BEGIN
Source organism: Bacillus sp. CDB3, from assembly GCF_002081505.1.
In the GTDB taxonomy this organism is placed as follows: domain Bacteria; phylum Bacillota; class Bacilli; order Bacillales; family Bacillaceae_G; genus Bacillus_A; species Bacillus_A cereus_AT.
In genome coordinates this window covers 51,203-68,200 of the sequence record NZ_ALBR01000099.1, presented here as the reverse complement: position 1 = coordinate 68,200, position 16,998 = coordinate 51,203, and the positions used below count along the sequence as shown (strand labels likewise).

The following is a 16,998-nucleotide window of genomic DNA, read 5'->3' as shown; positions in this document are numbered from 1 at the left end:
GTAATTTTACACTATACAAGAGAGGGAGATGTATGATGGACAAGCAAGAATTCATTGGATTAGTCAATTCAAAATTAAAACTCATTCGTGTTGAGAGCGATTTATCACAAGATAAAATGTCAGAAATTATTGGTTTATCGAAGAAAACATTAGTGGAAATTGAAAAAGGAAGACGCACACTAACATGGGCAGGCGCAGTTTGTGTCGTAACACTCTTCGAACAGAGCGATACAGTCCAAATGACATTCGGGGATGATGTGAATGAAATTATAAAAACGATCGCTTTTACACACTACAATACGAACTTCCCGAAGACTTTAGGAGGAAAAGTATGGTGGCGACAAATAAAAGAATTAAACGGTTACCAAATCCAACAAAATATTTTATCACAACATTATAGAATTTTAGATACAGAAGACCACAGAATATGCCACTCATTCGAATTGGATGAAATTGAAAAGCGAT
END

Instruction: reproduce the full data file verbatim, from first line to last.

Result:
Source organism: Bacillus sp. CDB3, from assembly GCF_002081505.1.
In the GTDB taxonomy this organism is placed as follows: domain Bacteria; phylum Bacillota; class Bacilli; order Bacillales; family Bacillaceae_G; genus Bacillus_A; species Bacillus_A cereus_AT.
In genome coordinates this window covers 51,203-68,200 of the sequence record NZ_ALBR01000099.1, presented here as the reverse complement: position 1 = coordinate 68,200, position 16,998 = coordinate 51,203, and the positions used below count along the sequence as shown (strand labels likewise).

The following is a 16,998-nucleotide window of genomic DNA, read 5'->3' as shown; positions in this document are numbered from 1 at the left end:
GTAATTTTACACTATACAAGAGAGGGAGATGTATGATGGACAAGCAAGAATTCATTGGATTAGTCAATTCAAAATTAAAACTCATTCGTGTTGAGAGCGATTTATCACAAGATAAAATGTCAGAAATTATTGGTTTATCGAAGAAAACATTAGTGGAAATTGAAAAAGGAAGACGCACACTAACATGGGCAGGCGCAGTTTGTGTCGTAACACTCTTCGAACAGAGCGATACAGTCCAAATGACATTCGGGGATGATGTGAATGAAATTATAAAAACGATCGCTTTTACACACTACAATACGAACTTCCCGAAGACTTTAGGAGGAAAAGTATGGTGGCGACAAATAAAAGAATTAAACGGTTACCAAATCCAACAAAATATTTTATCACAACATTATAGAATTTTAGATACAGAAGACCACAGAATATGCCACTCATTCGAATTGGATGAAATTGAAAAGCGAT